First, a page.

The New Year has begun but before we say farewell to 2015, we have one final Women in Sport monthly round up for you.
We never really thought about winning this award as the girls we were up against have achieved so much. We’ve done well over the last few years and I just love being part of the team.
The 2015 Irish Times/Sport Ireland Sportswomen of the Year Awards took place in December. The ceremony celebrates the year’s great sporting achievements and we were thrilled to see Cork GAA stars Rena Buckley and Briege Corkery - with an incredible 32 All-Ireland medals between them – named as overall joint 2015 winners.
Both players were pivotal in Cork winning both the camogie and football All-Ireland championships in 2015. These two victories sealed Buckley and Corkery’s place in history, bringing their All-Ireland medals to sixteen apiece, overtaking Kathleen Mills as the most decorated GAA players of all time.
The pair, who train and play matches six days a week , have played together since childhood, and both have committed to camogie and football again this year. After the awards, Buckley said they were surprised when their names were called out. “We never really thought about winning this award as the girls we were up against have achieved so much. We’ve done well over the last few years and I just love being part of the team.”
The ceremony highlighted a stellar year for Irish sportswomen. The 14 women on the shortlist represented rugby, camogie, ladies football, boxing, canoeing, Special Olympics, Paralympics, athletics, horse racing, golf, squash and soccer – a true reflection of the growing participation of women across all sport. Malachy Logan, Sports Editor of the Irish Times, described the nominees as a group of exceptional people but said that more coverage of women’s sport is needed. “Although coverage of women’s sport is improving, it’s still not good enough. If the problem is going to be fixed, men – particularly those of us in the media – will have to get over ourselves.”
There were spectacular performances by the girls who ran. Team medals are always great and it's a testament to what we can build off for the future.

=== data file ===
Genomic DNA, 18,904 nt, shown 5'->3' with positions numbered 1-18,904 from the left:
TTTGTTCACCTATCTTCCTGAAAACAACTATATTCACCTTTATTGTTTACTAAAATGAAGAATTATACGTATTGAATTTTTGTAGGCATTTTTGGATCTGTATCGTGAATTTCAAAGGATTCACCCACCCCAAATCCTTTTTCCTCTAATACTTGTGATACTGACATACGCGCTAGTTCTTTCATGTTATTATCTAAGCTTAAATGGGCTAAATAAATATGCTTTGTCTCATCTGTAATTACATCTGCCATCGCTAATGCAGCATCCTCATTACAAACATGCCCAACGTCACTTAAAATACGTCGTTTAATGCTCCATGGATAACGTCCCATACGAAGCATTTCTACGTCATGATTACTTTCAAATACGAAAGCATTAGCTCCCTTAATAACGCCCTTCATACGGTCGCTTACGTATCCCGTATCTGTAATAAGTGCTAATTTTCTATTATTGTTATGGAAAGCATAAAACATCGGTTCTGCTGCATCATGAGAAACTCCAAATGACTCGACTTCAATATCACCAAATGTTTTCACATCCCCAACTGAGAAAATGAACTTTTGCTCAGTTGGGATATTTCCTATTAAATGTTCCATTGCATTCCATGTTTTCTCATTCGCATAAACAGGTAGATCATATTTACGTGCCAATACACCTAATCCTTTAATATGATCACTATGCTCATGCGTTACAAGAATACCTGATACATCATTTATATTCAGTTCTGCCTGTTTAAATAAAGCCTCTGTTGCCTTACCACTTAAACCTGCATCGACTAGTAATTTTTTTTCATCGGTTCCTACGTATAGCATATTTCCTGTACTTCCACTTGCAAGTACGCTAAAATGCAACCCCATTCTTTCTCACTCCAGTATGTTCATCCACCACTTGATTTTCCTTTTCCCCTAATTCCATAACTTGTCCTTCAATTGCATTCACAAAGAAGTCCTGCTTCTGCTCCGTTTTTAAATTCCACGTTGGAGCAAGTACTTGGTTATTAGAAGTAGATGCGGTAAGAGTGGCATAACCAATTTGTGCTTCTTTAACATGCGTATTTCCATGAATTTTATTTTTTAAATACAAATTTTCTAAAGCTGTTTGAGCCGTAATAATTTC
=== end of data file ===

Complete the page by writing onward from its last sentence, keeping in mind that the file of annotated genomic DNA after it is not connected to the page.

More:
Meanwhile over in Hyeres, France, the European Cross Country Championships took place. Led by Fionnuala McCormack, the Irish women’s team took bronze. After the race, McCormack - who finished fourth in her individual race - said “Coming fourth means something for the team for points so it’s not just about me. I can be disappointed on the one hand but on the other we do come away with a team medal and it’s all about the team in cross country.”
The Irish women’s team has become a formidable force at the Europeans, having won team gold in 2012 and bronze again last year. McCormack was backed up by scoring members Lizzie Lee, Caroline Crowley and Ciara Durkan for a total of 83 points – just five points behind the French. Athletics Ireland High Performance Director Kevin Anrkrom said "There were spectacular performances by the girls who ran. Team medals are always great and it's a testament to what we can build off for the future."
Overall, 2015 was a great year for women in sport. At home it was the year the Women’s Gaelic Players Association (WGPA) launched, to represent and support football and camogie players at the highest levels. It was the year in which Stephanie Roche made the FIFA Puskás Award Goal of the Year shortlist, camogie and ladies’ football match attendance went up, and Katie Taylor claimed her 18th major title when she won gold at the European Games in Baku. 2015 was also the year the Irish Women’s rugby team claimed their second Women’s Six Nations title in three years and Ireland were confirmed as hosts of the 2017 Women’s Rugby World Cup.
2016 is an Olympic year. With Rio on the horizon, and high hopes – especially for our boxers – it’s set to be a great year for women in all kinds of sport.
In the UK, it was the year the women’s boat race, watched by a British television audience of some 4.5million, hit the big time and the year the ground breaking ‘This Girl Can’ campaign inspired an extra 150,000 women to take up a weekly sport.
Globally it was the year the women’s football world cup became part of water cooler conversations across the world, Jen Welter became the first female coach in the NFL and a female jockey rode to victory in the Melbourne Cup for the first time in history.
2016 is an Olympic year. With Rio on the horizon, and high hopes – especially for our boxers – it’s set to be a great year for women in all kinds of sport. Watch this space.